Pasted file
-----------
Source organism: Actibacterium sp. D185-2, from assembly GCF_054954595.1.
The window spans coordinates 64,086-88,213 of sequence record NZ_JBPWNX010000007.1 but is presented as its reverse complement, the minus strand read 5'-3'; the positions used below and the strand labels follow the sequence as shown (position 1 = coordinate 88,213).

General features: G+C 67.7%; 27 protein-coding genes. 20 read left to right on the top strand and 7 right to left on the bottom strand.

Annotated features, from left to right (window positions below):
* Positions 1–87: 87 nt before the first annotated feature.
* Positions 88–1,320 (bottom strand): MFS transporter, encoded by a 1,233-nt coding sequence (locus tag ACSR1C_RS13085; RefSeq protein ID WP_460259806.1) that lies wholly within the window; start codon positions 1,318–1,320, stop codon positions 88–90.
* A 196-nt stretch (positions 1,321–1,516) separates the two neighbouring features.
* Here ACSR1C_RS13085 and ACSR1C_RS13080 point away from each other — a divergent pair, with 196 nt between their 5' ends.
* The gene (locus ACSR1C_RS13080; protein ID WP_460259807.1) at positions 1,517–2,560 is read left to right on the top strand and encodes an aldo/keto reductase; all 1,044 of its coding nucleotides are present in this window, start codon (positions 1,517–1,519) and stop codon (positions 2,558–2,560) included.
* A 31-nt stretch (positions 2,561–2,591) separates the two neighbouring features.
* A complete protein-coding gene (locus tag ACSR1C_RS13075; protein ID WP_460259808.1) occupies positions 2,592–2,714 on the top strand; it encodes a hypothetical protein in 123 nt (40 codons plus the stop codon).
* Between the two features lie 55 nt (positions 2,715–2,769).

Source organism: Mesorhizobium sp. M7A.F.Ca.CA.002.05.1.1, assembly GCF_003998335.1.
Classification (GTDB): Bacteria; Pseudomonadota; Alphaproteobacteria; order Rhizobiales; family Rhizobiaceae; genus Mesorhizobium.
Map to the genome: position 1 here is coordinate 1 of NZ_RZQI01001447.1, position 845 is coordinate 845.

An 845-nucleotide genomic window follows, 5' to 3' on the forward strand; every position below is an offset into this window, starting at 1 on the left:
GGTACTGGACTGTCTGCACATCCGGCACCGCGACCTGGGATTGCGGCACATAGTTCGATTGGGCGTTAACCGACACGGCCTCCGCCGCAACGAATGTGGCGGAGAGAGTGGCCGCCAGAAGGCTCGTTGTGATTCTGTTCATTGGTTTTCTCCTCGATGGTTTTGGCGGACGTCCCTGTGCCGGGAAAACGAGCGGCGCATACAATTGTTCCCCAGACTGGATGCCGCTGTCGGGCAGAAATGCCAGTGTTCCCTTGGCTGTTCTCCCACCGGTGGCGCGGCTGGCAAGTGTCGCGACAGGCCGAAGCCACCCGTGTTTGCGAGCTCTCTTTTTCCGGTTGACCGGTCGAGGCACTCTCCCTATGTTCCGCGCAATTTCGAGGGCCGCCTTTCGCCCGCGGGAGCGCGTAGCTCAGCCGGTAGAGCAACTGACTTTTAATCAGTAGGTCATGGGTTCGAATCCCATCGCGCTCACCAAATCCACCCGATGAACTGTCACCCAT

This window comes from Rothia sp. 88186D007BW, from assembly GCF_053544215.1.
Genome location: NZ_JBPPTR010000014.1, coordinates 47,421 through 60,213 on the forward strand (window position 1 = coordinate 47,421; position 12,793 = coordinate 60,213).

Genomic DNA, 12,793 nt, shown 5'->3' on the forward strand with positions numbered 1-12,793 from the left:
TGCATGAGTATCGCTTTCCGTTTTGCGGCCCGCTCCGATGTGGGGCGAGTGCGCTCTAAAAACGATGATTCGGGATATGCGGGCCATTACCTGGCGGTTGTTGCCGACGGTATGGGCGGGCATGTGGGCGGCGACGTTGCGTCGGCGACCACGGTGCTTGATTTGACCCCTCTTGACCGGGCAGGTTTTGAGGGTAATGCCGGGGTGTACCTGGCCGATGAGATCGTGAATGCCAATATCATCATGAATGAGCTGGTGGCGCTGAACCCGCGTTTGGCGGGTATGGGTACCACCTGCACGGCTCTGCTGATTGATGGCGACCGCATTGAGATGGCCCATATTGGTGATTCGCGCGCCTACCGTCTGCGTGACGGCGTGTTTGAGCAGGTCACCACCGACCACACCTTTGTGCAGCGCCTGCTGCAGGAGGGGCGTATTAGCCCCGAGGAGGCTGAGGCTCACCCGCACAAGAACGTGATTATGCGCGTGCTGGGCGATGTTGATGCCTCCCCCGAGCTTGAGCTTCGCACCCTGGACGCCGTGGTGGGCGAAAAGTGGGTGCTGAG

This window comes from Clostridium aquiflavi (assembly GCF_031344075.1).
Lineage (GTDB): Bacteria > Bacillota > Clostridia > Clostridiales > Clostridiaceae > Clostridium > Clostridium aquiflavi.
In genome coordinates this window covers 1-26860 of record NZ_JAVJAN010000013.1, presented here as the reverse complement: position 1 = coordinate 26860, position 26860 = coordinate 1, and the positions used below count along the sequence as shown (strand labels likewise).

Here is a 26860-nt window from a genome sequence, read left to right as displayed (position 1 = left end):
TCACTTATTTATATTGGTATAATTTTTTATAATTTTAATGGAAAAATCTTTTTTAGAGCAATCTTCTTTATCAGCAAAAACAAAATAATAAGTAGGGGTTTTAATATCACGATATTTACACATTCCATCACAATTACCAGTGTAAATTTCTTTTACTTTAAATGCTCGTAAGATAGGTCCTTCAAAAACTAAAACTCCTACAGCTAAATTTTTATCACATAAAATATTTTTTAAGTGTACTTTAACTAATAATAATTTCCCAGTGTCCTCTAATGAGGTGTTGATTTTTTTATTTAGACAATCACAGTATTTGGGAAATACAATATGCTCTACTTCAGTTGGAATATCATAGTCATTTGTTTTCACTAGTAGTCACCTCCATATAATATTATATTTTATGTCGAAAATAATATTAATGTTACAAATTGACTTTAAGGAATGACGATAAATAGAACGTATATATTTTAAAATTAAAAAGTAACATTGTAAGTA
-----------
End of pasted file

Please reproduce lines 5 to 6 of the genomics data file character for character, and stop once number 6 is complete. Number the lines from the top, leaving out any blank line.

* Positions 1–87: 87 nt before the first annotated feature.
* Positions 88–1,320 (bottom strand): MFS transporter, encoded by a 1,233-nt coding sequence (locus tag ACSR1C_RS13085; RefSeq protein ID WP_460259806.1) that lies wholly within the window; start codon positions 1,318–1,320, stop codon positions 88–90.